Static: A static URL is the opposite of a dynamic URL. The URL is "hard-wired" into the Web page's HTML coding and will not change depending on what the user requests.

Obfuscated: Obfuscated, or hidden, URLs are primarily used in phishing scams. Basically, a familiar URL is distorted in some way to make it seem legitimate. The user clicks on the obfuscated URL and is redirected to a malicious website.

Clues That Web Addresses Can Give You

There's a lot of information that you can glean from a simple URL, including:

  • what kind of server the Web page is hosted on
  • what kind of organization the Web page belongs to
  • where the Web page is located in the world
  • the names of the directories on the website

By carefully looking at the different parts of any Web address, you can quickly determine quite a bit of useful information. In addition, by simply deleting parts of the URL, you can learn more about the website than what might be actually publicly accessible. For example:

  • http://www.widget.com/blog/music/: This points to a resource online, and the URL tells you that yes, indeed, it does point to a online resource. Let's go further back.
  • http://www.widget.com/blog/: By moving backwards in the URL from right to left, we we can see that we're now at the blog section of this publication.
  • http://www.widget.com: The home page of the website.

The top level domain is the part of the URL that specifies what exactly that site is part of (institution, government, business, etc.). It's also easy to remember since it's always after the "." in the Web address, i.e., .com, .edu, and more.

The acronym DNS stands for Domain Name System. A domain is a unique address on the Web that identifies one particular Web site. The Domain Name System is the unique set of domain name records; it transcribes the textual domain names (such as www.google.com) into their numeric equivalents, i.e., IP addresses, in order to make it easier for computer networks to find them via numerical computer languages/protocols.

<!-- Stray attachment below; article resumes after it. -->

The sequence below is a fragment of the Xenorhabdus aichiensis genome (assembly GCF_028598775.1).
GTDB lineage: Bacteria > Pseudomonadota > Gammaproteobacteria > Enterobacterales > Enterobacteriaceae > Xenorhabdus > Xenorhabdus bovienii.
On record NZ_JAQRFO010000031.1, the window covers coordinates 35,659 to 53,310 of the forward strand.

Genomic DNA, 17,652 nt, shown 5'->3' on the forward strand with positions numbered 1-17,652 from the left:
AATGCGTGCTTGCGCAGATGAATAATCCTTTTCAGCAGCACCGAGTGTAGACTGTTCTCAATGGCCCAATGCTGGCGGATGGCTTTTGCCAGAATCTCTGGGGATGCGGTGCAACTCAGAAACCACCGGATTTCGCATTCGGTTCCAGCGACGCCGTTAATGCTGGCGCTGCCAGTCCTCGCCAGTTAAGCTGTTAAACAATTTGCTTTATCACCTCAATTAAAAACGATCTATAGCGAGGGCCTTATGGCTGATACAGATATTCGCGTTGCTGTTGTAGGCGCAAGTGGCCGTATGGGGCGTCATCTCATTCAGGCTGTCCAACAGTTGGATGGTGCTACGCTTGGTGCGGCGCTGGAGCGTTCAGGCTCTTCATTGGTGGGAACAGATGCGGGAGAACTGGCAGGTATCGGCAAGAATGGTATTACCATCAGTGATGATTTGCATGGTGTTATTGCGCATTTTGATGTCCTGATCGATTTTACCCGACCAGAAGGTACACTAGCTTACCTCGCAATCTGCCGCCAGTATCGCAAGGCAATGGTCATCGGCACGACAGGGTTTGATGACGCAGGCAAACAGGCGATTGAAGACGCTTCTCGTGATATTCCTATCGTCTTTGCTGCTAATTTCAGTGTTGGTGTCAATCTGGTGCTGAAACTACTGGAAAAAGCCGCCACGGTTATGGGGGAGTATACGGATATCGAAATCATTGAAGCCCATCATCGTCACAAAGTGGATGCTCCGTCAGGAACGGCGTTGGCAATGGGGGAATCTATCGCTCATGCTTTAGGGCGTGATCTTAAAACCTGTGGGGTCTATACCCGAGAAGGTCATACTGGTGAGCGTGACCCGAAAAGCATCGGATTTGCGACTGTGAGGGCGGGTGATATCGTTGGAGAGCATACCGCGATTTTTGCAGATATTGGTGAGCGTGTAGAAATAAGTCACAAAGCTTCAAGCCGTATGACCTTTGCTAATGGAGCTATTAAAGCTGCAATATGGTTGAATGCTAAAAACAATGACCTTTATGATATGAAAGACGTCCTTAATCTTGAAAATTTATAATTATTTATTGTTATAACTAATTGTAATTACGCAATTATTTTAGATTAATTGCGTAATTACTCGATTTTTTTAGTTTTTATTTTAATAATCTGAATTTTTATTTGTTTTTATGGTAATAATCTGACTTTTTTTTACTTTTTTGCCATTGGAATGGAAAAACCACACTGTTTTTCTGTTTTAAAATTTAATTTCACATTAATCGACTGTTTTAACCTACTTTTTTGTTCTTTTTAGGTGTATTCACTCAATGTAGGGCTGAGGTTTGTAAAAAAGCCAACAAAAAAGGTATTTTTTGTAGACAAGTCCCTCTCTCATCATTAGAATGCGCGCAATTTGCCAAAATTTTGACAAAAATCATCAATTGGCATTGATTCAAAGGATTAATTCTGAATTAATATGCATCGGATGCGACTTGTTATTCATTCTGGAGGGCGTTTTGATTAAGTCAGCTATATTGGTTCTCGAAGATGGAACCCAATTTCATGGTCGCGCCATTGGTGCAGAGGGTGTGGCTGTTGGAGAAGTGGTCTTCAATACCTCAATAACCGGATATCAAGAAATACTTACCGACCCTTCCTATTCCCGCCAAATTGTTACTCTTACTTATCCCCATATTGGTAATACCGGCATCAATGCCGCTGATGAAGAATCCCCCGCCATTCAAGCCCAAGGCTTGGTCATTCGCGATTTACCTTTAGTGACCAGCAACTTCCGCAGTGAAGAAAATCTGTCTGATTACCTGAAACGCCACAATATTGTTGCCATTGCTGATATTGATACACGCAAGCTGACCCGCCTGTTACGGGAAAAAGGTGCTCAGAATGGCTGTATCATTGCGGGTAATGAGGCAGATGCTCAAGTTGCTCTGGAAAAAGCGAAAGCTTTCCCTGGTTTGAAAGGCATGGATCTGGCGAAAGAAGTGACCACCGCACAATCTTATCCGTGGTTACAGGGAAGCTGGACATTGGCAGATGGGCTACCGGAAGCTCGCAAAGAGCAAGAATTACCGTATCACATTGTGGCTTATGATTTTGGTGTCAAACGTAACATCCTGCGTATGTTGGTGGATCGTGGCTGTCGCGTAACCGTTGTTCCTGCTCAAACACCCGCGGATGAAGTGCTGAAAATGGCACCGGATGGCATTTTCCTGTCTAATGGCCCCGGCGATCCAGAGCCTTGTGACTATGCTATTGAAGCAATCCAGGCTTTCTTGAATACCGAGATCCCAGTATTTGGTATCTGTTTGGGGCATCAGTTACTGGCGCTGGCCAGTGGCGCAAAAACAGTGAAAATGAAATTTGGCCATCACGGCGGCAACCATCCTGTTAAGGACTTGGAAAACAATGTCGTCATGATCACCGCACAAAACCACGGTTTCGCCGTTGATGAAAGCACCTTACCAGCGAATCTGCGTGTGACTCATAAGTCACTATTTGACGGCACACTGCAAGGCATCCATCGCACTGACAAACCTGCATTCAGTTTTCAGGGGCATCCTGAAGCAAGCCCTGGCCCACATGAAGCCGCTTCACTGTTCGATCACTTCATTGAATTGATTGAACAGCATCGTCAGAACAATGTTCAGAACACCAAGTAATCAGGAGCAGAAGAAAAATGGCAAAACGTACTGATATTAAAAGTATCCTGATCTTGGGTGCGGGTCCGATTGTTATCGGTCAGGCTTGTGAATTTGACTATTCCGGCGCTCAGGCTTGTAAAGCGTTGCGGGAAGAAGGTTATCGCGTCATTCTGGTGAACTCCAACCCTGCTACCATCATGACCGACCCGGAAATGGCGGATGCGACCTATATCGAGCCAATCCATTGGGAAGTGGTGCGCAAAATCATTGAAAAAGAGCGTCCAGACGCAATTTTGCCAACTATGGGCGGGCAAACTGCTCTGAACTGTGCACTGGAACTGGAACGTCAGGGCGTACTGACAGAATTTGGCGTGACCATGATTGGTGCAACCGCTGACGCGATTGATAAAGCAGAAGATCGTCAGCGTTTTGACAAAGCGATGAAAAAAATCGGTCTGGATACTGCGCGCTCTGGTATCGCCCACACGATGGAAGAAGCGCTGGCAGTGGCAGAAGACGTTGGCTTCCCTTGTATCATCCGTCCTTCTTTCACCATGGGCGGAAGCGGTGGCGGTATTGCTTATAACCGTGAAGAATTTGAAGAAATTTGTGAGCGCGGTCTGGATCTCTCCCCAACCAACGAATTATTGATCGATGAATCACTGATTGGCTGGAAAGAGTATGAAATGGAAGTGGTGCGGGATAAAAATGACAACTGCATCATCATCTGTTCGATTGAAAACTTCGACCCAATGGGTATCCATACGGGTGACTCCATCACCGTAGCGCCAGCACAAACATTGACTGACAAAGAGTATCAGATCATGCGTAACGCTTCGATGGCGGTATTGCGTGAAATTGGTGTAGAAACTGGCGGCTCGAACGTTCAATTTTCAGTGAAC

Are there different types of domains? 

There are many different types of domains, including:

  • .com: commercial domains, now the largest presence on the Web
  • .org: organization, can be any type of organization
  • .gov: government agency, usually federal, but can be state
  • .edu: educational institution
  • .net: Internet Service Provider or network

Web extensions, also known as top level domain names, are the part of the URL that specifies what exactly that site is part of (institution, government, business, country, etc.).

The most well-known Web extensions are .com, .edu, .net, and .org.

  • .com: short for "commercial"; most popular Web extension
  • .org: short for "organization"; mostly non-profits, but can be used for any type of organization
  • .gov: short for "government"; usually a federal site, but also can indicate a state site
  • .edu: short for "educational"; most domains with an .edu extension are education-related
  • .net: short for "network"; many ISPs (Internet Service Provider) and networks use a .net extension.

There are many more Web extensions than this, for example, each country also has a unique Web extension assigned to them (.uk for the United Kingdom, .fr for France, etc.). For a more specific breakdown of the various kinds of Web extensions, read What is a Top Level Domain Name?.

Of course, this is a very simple example. However, by dissecting complex URLs one step at a time, quite a bit of information can be uncovered. In addition, searching for the different parts of a URL can actually yield a surprising amount of extra data that wouldn't have otherwise been located. Smart searchers should familiarize themselves with the parts of a URL and understand what these terms mean in order to improve their search success.